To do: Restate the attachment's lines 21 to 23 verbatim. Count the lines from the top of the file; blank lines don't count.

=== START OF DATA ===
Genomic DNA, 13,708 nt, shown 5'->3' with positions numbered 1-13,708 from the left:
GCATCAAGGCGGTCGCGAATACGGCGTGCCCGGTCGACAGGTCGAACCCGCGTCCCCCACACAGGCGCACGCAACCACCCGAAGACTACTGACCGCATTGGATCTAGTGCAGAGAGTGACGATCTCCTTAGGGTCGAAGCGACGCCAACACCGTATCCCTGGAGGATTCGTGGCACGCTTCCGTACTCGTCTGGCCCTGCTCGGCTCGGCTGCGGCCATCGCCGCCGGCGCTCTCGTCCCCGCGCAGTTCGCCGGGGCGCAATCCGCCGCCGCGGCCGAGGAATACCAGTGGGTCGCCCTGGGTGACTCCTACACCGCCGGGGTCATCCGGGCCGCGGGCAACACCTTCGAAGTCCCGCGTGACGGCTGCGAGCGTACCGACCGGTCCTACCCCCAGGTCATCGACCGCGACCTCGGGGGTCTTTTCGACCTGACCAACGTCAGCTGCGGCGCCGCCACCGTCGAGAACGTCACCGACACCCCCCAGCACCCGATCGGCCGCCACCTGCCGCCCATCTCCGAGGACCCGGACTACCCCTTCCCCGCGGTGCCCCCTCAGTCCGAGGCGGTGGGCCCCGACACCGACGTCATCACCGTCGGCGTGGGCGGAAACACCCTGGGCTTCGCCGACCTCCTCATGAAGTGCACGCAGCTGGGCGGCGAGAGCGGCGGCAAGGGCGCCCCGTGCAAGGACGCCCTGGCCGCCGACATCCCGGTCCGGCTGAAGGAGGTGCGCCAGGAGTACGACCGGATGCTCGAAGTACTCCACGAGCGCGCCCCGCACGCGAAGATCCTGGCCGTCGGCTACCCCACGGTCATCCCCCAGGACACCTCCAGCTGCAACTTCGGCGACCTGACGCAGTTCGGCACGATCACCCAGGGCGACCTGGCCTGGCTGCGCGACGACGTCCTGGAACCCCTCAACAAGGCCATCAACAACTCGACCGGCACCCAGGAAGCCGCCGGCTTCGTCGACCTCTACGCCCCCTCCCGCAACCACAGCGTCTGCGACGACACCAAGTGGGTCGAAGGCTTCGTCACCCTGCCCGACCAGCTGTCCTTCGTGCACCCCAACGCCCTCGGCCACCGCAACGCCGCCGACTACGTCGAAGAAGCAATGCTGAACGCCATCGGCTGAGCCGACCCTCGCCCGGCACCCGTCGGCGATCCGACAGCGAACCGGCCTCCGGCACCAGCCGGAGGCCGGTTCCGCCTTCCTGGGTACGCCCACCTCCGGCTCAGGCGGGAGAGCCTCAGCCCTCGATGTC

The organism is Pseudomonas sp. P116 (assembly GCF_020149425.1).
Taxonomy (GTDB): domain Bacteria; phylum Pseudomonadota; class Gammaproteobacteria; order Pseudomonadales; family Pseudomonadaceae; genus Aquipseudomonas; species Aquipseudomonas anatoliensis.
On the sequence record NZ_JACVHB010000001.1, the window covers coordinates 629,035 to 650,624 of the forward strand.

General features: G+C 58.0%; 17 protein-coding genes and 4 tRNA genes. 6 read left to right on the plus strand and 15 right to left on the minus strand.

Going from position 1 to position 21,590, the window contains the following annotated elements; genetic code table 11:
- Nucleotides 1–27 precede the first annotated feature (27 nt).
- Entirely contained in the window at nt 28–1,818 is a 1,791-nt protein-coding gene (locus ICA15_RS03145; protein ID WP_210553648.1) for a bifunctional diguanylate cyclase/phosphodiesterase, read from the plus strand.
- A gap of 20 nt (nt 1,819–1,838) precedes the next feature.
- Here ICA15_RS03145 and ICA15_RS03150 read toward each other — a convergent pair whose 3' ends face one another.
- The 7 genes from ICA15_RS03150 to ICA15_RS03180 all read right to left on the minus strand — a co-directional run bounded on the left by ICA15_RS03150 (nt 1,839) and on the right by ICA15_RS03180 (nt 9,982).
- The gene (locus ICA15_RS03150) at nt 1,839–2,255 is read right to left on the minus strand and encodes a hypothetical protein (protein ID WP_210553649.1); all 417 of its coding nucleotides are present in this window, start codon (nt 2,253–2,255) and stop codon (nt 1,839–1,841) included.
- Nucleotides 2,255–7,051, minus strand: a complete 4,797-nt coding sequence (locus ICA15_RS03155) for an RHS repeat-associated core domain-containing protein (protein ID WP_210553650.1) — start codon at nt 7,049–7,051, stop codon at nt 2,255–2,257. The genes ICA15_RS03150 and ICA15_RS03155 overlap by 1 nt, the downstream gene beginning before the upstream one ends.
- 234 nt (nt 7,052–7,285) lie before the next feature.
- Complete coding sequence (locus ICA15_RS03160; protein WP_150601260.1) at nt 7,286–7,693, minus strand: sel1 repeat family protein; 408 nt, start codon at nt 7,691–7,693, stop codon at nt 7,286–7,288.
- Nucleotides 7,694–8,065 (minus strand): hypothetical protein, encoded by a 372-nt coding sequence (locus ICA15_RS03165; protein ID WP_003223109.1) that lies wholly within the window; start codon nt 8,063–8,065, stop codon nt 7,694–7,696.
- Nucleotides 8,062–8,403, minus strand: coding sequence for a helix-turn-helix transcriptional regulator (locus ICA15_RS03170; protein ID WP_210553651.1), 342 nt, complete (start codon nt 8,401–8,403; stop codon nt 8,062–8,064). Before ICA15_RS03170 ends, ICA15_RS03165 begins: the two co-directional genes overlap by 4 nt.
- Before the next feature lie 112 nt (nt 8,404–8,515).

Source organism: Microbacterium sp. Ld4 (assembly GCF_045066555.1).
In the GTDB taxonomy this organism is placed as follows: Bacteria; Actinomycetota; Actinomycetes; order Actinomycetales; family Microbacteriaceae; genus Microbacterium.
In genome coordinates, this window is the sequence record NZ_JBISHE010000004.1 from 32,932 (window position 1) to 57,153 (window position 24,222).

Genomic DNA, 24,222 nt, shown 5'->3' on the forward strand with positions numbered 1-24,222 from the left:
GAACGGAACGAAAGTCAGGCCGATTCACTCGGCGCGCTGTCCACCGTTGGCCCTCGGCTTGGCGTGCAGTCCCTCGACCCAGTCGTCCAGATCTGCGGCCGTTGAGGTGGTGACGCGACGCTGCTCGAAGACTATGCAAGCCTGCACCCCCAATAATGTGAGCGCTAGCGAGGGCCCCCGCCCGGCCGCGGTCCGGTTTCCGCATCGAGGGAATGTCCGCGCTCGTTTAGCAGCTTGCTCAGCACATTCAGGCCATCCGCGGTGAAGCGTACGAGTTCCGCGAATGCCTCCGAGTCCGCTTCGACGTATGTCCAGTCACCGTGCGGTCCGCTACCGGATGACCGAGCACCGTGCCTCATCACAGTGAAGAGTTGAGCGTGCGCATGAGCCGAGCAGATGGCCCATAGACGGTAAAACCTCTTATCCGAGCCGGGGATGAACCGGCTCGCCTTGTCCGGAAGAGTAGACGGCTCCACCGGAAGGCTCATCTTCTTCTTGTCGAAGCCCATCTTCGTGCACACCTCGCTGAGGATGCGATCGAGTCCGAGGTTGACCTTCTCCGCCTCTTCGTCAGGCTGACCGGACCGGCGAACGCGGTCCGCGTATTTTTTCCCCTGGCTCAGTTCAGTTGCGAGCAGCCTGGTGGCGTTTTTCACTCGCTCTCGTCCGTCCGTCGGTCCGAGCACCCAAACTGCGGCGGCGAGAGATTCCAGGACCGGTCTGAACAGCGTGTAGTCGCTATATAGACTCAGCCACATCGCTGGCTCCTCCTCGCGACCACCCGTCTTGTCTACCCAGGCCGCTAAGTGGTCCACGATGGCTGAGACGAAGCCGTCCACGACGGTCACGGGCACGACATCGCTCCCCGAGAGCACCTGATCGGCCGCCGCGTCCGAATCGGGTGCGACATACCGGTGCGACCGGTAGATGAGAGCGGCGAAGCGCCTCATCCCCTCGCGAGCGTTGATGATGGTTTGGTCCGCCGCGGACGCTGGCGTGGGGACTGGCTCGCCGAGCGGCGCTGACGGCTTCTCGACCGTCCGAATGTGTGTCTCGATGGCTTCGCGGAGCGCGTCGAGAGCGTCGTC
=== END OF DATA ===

In the GTDB taxonomy this organism is placed as follows: Bacteria; Actinomycetota; Actinomycetes; order Actinomycetales; family Microbacteriaceae; genus Microbacterium.
In genome coordinates, this window is the sequence record NZ_JBISHE010000004.1 from 32,932 (window position 1) to 57,153 (window position 24,222).

Genomic DNA, 24,222 nt, shown 5'->3' on the forward strand with positions numbered 1-24,222 from the left: